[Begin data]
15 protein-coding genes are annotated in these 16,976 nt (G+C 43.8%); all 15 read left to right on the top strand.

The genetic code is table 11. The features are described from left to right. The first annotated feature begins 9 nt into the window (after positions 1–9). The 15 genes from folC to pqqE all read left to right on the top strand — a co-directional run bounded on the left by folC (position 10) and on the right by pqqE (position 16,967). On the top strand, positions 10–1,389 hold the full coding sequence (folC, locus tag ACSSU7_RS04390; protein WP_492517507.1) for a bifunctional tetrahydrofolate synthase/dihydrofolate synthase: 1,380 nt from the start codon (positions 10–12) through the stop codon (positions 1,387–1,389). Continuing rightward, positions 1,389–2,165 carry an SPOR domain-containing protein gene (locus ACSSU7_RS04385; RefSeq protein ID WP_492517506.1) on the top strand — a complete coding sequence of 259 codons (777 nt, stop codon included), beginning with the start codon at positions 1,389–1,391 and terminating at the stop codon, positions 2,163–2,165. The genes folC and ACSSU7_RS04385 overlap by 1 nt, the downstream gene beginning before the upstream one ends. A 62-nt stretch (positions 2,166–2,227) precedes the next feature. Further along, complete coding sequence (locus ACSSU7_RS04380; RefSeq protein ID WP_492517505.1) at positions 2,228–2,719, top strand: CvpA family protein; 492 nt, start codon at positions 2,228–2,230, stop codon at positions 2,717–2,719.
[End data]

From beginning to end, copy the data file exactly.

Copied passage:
15 protein-coding genes are annotated in these 16,976 nt (G+C 43.8%); all 15 read left to right on the top strand.

The genetic code is table 11. The features are described from left to right. The first annotated feature begins 9 nt into the window (after positions 1–9). The 15 genes from folC to pqqE all read left to right on the top strand — a co-directional run bounded on the left by folC (position 10) and on the right by pqqE (position 16,967). On the top strand, positions 10–1,389 hold the full coding sequence (folC, locus tag ACSSU7_RS04390; protein WP_492517507.1) for a bifunctional tetrahydrofolate synthase/dihydrofolate synthase: 1,380 nt from the start codon (positions 10–12) through the stop codon (positions 1,387–1,389). Continuing rightward, positions 1,389–2,165 carry an SPOR domain-containing protein gene (locus ACSSU7_RS04385; RefSeq protein ID WP_492517506.1) on the top strand — a complete coding sequence of 259 codons (777 nt, stop codon included), beginning with the start codon at positions 1,389–1,391 and terminating at the stop codon, positions 2,163–2,165. The genes folC and ACSSU7_RS04385 overlap by 1 nt, the downstream gene beginning before the upstream one ends. A 62-nt stretch (positions 2,166–2,227) precedes the next feature. Further along, complete coding sequence (locus ACSSU7_RS04380; RefSeq protein ID WP_492517505.1) at positions 2,228–2,719, top strand: CvpA family protein; 492 nt, start codon at positions 2,228–2,230, stop codon at positions 2,717–2,719.